• I ended up getting a permit from the Computer Science Department to take my next Computer Class (Comp 1900) even though I didn't have the Calc I co/pre-requisite. The thing about it tho, was that there was only 1 teacher I could take and her rating was (1.5/5).I was the only person in there in Trig and I swear to god the teacher had it out for me from the first day. The lady literally KICKED ME OUT OF CLASS like the 1st or 2nd day of class because she found out I was in Trigonometry. It was so embarassing. She called me out in front of the entire class. Not to mention I sat right up front so I had to pack all my stuff and walk past everyone. I emailed my advisor and he cleared everything up, and dude the teacher was mad the entire semester.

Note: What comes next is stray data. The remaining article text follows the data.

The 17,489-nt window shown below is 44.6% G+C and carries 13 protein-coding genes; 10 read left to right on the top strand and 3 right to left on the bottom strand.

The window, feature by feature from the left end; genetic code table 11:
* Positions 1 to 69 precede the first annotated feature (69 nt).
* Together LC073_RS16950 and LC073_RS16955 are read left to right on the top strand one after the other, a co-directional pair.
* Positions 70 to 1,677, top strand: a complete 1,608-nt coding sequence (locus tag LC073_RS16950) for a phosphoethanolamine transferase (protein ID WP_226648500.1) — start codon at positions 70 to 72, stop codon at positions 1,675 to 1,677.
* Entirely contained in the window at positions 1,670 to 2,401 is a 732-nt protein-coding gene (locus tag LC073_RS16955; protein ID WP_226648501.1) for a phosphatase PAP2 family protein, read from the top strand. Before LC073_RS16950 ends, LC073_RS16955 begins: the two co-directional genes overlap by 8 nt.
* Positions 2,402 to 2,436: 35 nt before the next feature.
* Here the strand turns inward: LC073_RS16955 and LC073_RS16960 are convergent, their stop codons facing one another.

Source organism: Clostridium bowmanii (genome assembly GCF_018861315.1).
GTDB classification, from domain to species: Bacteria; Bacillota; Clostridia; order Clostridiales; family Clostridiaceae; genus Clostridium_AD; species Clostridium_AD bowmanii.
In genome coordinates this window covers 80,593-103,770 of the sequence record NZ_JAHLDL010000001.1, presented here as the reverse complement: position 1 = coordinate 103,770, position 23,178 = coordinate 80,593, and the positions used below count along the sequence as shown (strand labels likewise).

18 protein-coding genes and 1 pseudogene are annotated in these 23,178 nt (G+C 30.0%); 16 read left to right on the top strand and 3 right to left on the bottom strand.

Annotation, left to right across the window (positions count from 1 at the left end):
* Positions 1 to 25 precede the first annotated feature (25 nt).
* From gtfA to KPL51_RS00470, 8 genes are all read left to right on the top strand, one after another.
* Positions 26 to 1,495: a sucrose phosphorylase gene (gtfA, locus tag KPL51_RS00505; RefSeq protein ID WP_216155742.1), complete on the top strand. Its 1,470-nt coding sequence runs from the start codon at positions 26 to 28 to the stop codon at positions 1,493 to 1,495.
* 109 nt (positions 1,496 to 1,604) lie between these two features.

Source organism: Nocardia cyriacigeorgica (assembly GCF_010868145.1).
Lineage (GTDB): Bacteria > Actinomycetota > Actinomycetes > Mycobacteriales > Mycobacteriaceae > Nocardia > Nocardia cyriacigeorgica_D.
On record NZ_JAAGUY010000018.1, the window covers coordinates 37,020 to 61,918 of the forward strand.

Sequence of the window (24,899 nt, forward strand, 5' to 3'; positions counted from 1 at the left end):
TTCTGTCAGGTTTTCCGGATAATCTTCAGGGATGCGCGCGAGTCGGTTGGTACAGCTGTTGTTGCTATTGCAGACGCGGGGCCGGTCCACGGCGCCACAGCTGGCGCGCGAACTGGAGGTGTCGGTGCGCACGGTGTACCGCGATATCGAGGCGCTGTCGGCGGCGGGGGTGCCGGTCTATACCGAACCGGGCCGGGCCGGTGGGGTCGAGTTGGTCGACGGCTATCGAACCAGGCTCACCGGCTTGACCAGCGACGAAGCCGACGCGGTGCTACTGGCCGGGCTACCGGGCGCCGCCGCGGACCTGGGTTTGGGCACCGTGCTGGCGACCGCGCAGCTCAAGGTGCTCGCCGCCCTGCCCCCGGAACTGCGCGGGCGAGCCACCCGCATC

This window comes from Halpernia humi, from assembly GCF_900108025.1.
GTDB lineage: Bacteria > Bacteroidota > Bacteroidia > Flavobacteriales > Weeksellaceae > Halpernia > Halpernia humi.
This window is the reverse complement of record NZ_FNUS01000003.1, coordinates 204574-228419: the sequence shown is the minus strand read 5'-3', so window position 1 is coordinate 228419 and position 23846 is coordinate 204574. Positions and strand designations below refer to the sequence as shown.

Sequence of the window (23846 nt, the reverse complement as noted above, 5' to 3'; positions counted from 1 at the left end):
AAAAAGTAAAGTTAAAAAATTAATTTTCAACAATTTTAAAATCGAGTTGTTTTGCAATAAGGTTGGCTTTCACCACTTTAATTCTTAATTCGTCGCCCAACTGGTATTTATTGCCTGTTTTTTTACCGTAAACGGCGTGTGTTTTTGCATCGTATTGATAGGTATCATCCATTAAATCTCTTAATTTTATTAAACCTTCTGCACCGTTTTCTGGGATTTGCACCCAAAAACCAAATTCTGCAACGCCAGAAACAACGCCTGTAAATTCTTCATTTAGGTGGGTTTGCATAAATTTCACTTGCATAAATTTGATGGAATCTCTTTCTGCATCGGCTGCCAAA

• Not to mention, we had to pick a group to be in and we couldn't change for the rest of the term. I don't know if it was a race issue/stereotyping or what, but dude the people in my group wouldn't communicate with me for anything in the world. Our group leader would do all the work by himself. For one of our projects, I completed it the same day, it worked, but the guy still used his own code. Every assignment we did, the guy put my name as the last one on the list. One guy in the group literally did absolutely nothing, while the other guy in our group took 3wks off, and my name was still the last one on each of our assignments.

    • You know how in most college classes you know whether you need to drop the course before midterms? Well this lady gave us a grade for one of our most crucial assignments back almost a month past the deadline. I think at that point, if you would've dropped the class, you would have made an F.